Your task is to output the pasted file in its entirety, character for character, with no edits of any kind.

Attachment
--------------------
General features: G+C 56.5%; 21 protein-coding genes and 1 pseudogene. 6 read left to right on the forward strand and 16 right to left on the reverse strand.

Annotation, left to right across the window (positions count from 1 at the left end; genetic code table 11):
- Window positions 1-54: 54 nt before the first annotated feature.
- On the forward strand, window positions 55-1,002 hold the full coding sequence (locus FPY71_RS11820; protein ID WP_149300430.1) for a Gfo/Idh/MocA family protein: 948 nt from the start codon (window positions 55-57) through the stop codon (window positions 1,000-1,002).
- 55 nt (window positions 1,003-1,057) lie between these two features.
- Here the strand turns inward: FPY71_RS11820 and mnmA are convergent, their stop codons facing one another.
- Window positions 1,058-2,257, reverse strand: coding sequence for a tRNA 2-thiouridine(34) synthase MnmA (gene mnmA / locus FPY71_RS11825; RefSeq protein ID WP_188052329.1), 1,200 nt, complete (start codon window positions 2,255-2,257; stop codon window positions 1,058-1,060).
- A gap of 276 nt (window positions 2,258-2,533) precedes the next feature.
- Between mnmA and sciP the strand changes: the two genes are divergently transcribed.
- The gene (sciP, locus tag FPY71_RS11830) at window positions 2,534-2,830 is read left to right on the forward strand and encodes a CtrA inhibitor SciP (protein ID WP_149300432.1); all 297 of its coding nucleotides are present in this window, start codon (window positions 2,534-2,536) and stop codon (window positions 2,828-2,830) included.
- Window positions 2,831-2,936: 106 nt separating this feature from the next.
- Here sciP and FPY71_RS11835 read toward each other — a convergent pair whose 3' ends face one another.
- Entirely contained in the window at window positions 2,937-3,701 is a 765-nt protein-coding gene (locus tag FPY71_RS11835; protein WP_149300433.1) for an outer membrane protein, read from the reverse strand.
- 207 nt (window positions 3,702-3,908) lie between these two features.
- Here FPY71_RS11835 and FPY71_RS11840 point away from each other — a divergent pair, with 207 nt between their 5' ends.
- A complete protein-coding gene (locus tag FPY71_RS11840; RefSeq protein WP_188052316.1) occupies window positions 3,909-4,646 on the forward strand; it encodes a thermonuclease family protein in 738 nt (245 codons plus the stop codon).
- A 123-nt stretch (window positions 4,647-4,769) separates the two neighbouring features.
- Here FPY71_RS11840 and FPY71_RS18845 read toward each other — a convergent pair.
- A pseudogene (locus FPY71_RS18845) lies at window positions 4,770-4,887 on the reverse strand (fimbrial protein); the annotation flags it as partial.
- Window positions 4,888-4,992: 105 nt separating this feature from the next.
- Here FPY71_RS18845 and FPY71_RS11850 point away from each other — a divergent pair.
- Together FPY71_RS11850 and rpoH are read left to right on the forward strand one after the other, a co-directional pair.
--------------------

General features: G+C 56.5%; 21 protein-coding genes and 1 pseudogene. 6 read left to right on the forward strand and 16 right to left on the reverse strand.

Annotation, left to right across the window (positions count from 1 at the left end; genetic code table 11):
- Window positions 1-54: 54 nt before the first annotated feature.
- On the forward strand, window positions 55-1,002 hold the full coding sequence (locus FPY71_RS11820; protein ID WP_149300430.1) for a Gfo/Idh/MocA family protein: 948 nt from the start codon (window positions 55-57) through the stop codon (window positions 1,000-1,002).
- 55 nt (window positions 1,003-1,057) lie between these two features.
- Here the strand turns inward: FPY71_RS11820 and mnmA are convergent, their stop codons facing one another.
- Window positions 1,058-2,257, reverse strand: coding sequence for a tRNA 2-thiouridine(34) synthase MnmA (gene mnmA / locus FPY71_RS11825; RefSeq protein ID WP_188052329.1), 1,200 nt, complete (start codon window positions 2,255-2,257; stop codon window positions 1,058-1,060).
- A gap of 276 nt (window positions 2,258-2,533) precedes the next feature.
- Between mnmA and sciP the strand changes: the two genes are divergently transcribed.
- The gene (sciP, locus tag FPY71_RS11830) at window positions 2,534-2,830 is read left to right on the forward strand and encodes a CtrA inhibitor SciP (protein ID WP_149300432.1); all 297 of its coding nucleotides are present in this window, start codon (window positions 2,534-2,536) and stop codon (window positions 2,828-2,830) included.
- Window positions 2,831-2,936: 106 nt separating this feature from the next.
- Here sciP and FPY71_RS11835 read toward each other — a convergent pair whose 3' ends face one another.
- Entirely contained in the window at window positions 2,937-3,701 is a 765-nt protein-coding gene (locus tag FPY71_RS11835; protein WP_149300433.1) for an outer membrane protein, read from the reverse strand.
- 207 nt (window positions 3,702-3,908) lie between these two features.
- Here FPY71_RS11835 and FPY71_RS11840 point away from each other — a divergent pair, with 207 nt between their 5' ends.
- A complete protein-coding gene (locus tag FPY71_RS11840; RefSeq protein WP_188052316.1) occupies window positions 3,909-4,646 on the forward strand; it encodes a thermonuclease family protein in 738 nt (245 codons plus the stop codon).
- A 123-nt stretch (window positions 4,647-4,769) separates the two neighbouring features.
- Here FPY71_RS11840 and FPY71_RS18845 read toward each other — a convergent pair.
- A pseudogene (locus FPY71_RS18845) lies at window positions 4,770-4,887 on the reverse strand (fimbrial protein); the annotation flags it as partial.
- Window positions 4,888-4,992: 105 nt separating this feature from the next.
- Here FPY71_RS18845 and FPY71_RS11850 point away from each other — a divergent pair.
- Together FPY71_RS11850 and rpoH are read left to right on the forward strand one after the other, a co-directional pair.